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Recycled head coaches present enticing candidacies for Bears opening

Three of the former head coaches who could be options for the Bears had winning records in their only other opportunity and reached a Super Bowl.

Jim Harbaugh coached the 49ers for four seasons before going to Michigan in 2015.
Jim Harbaugh coached the 49ers for four seasons before going to Michigan in 2015.
Michael Reaves/Getty Images

Coaches who flamed out elsewhere but persist in the mix for open jobs often are dismissed as “retreads.” But several candidates in that category this year were big hits the last time they got a chance.

Former Eagles coach Doug Pederson, Michigan coach Jim Harbaugh and Cowboys defensive coordinator Dan Quinn had winning records and went to a Super Bowl — Pederson winning one in his second season.

The Bears interviewed Pederson on Wednesday and put in a request for Quinn, whose team is in the playoffs. They haven’t been linked to Harbaugh, but it would be logical to at least inquire about their former quarterback given his success at every stop.

Pederson, 53, already has interviewed for the Jaguars’ opening and is expected to meet with the Vikings and Broncos. That puts him in play for more than half of the seven openings, and there’s still time for the Dolphins, Giants or Raiders to call.

He guided the Eagles to a 13-3 record in his second year despite losing Pro Bowl quarterback Carson Wentz late in the season. Pederson tailored the offense on the fly to fit backup Nick Foles, and the rest is one of the greatest stories in sports history. Foles, a journeyman, romped through the playoffs and outdueled Tom Brady for the championship.

Pederson made the playoffs three times in five seasons and was fired after going 4-11-1 in 2020. Eagles owner Jeffrey Lurie admitted Pederson “did not deserve to be let go,” but the team felt a different coach was necessary for its future.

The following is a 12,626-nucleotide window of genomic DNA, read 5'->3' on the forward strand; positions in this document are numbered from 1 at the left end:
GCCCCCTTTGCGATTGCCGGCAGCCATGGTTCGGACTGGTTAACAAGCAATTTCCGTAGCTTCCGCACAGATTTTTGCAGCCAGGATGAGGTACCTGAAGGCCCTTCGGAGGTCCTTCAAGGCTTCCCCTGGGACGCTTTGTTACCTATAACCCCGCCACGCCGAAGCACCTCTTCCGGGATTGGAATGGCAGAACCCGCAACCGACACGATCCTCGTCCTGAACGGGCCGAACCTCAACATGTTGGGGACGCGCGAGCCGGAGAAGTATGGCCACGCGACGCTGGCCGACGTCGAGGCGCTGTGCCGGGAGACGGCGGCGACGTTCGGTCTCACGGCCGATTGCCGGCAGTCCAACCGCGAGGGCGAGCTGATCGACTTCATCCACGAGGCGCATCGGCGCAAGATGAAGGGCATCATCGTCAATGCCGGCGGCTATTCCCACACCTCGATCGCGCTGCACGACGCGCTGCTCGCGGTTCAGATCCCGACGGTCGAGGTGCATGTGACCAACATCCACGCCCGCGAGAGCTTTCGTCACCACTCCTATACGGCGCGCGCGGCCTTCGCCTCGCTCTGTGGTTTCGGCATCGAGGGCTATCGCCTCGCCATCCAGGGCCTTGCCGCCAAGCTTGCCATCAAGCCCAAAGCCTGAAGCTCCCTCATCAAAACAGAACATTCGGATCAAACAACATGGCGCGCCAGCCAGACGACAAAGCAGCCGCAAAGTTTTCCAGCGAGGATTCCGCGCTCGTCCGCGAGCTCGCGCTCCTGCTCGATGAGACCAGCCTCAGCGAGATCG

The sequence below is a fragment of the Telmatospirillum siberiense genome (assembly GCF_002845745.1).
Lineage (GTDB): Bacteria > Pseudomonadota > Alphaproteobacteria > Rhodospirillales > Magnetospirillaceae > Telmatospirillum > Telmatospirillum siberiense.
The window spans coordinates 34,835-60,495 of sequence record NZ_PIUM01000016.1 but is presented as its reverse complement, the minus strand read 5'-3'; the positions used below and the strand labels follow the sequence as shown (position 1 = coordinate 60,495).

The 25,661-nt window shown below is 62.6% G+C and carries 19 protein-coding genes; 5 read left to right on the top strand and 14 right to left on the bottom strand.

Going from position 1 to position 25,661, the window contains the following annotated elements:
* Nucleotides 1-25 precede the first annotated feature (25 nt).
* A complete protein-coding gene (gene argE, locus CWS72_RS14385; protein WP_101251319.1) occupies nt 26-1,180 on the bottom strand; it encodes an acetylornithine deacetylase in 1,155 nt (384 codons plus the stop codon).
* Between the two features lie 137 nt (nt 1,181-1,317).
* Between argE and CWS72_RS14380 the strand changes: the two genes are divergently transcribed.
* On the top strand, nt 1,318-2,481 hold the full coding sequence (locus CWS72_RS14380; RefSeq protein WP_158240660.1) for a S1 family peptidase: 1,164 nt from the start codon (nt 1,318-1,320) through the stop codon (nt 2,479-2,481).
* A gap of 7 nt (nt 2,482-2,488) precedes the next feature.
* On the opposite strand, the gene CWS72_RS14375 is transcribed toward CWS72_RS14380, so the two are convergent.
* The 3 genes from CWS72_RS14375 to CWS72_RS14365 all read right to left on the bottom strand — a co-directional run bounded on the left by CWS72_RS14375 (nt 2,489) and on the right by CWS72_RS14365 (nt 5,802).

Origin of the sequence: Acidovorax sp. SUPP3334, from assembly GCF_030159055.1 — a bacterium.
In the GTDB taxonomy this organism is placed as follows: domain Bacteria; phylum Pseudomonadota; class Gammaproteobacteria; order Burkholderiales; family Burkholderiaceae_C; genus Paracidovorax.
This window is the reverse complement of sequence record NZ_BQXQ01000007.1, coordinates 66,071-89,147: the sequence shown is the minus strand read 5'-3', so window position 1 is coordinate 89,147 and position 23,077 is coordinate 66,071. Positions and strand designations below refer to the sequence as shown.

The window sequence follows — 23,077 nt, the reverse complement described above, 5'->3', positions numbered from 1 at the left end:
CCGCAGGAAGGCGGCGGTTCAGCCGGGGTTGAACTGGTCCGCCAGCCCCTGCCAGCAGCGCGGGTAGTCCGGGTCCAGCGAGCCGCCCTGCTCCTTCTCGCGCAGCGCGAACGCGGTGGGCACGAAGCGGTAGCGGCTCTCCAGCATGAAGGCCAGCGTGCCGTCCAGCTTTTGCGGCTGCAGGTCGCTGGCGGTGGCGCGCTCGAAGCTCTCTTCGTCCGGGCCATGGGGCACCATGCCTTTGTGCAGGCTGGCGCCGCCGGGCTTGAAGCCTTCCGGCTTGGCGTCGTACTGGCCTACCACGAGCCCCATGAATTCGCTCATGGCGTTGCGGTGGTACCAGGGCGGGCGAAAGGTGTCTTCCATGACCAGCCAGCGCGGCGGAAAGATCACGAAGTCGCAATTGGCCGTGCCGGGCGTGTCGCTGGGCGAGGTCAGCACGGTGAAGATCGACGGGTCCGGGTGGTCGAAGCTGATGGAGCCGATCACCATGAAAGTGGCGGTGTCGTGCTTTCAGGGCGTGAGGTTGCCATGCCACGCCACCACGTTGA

In June, Pederson said he was eager for another head-coaching job, and former Bears coach Matt Nagy hosted him in training camp.

That’s one of the biggest reservations about Pederson. He’s another branch from the Andy Reid coaching tree, and the Bears just flopped miserably with Nagy trying to run a version of that offense.

The Falcons fired Quinn, 51, after an 0-5 start in his sixth season, but before that, he went 43-37, 3-2 in the playoffs and won the NFC in 2016 — the season in which his team was humiliated by blowing a 28-3 lead in the third quarter and losing to the Patriots in overtime in the Super Bowl.

Like Nagy’s falling-out with the Bears, Quinn’s undoing was his inability to deliver the very expertise the Falcons coveted when they hired him. The Falcons had a top-10 scoring defense only once under his watch and were bottom-10 three times.

Harbaugh, 58, has a potentially problematic personality and might be best suited to stay where he is and maintain total control over Michigan’s program. But his results make him tempting.

He inherited a team that had a .359 winning percentage the previous eight seasons and immediately started posting double-digit win totals.

Harbaugh went 36-11-1 in his first three seasons, taking the 49ers to an NFC title game in the 2011 season and the Super Bowl a year later. He deftly navigated a quarterback change from Alex Smith to Colin Kaepernick. His worst season was 8-8 in 2014, when both sides decided it was best to separate.

Despite the recycled tags, all three would be clear upgrades over Nagy.

In addition to Pederson and Quinn, several reports have the Bears set to schedule meetings with at least seven other candidates, including recently fired Dolphins coach Brian Flores, Packers offensive coordinator Nathaniel Hackett and both coordinators from the defending champion Buccaneers — Byron Leftwich on offense and Todd Bowles on defense.

Coaching interviews are underway without a general manager in place. Browns vice president of player personnel Glenn Cook interviewed Wednesday as their first candidate for that position.

The team also requested permission to interview Steelers vice president of football and business administration Omar Khan and Patriots senior consultant Eliot Wolf.